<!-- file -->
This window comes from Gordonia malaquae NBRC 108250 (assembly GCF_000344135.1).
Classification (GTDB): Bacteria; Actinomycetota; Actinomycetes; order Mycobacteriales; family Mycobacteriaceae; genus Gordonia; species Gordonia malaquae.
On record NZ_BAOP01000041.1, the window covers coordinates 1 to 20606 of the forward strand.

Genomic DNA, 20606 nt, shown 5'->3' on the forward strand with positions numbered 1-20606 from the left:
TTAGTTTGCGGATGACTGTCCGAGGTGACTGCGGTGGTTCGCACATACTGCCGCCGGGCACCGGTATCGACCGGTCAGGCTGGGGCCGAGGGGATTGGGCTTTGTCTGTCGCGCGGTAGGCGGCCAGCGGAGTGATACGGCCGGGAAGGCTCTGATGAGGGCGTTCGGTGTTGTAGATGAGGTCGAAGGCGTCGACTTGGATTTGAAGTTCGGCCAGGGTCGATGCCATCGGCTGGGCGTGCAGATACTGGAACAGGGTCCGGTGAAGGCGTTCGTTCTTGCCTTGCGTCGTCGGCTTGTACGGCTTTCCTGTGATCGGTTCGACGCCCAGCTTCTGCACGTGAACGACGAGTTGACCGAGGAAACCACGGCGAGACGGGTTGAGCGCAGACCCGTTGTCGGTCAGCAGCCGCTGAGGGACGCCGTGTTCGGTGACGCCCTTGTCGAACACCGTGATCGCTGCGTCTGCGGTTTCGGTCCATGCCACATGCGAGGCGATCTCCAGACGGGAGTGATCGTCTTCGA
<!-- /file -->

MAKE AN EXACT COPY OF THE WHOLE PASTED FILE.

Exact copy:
This window comes from Gordonia malaquae NBRC 108250 (assembly GCF_000344135.1).
Classification (GTDB): Bacteria; Actinomycetota; Actinomycetes; order Mycobacteriales; family Mycobacteriaceae; genus Gordonia; species Gordonia malaquae.
On record NZ_BAOP01000041.1, the window covers coordinates 1 to 20606 of the forward strand.

Genomic DNA, 20606 nt, shown 5'->3' on the forward strand with positions numbered 1-20606 from the left:
TTAGTTTGCGGATGACTGTCCGAGGTGACTGCGGTGGTTCGCACATACTGCCGCCGGGCACCGGTATCGACCGGTCAGGCTGGGGCCGAGGGGATTGGGCTTTGTCTGTCGCGCGGTAGGCGGCCAGCGGAGTGATACGGCCGGGAAGGCTCTGATGAGGGCGTTCGGTGTTGTAGATGAGGTCGAAGGCGTCGACTTGGATTTGAAGTTCGGCCAGGGTCGATGCCATCGGCTGGGCGTGCAGATACTGGAACAGGGTCCGGTGAAGGCGTTCGTTCTTGCCTTGCGTCGTCGGCTTGTACGGCTTTCCTGTGATCGGTTCGACGCCCAGCTTCTGCACGTGAACGACGAGTTGACCGAGGAAACCACGGCGAGACGGGTTGAGCGCAGACCCGTTGTCGGTCAGCAGCCGCTGAGGGACGCCGTGTTCGGTGACGCCCTTGTCGAACACCGTGATCGCTGCGTCTGCGGTTTCGGTCCATGCCACATGCGAGGCGATCTCCAGACGGGAGTGATCGTCTTCGA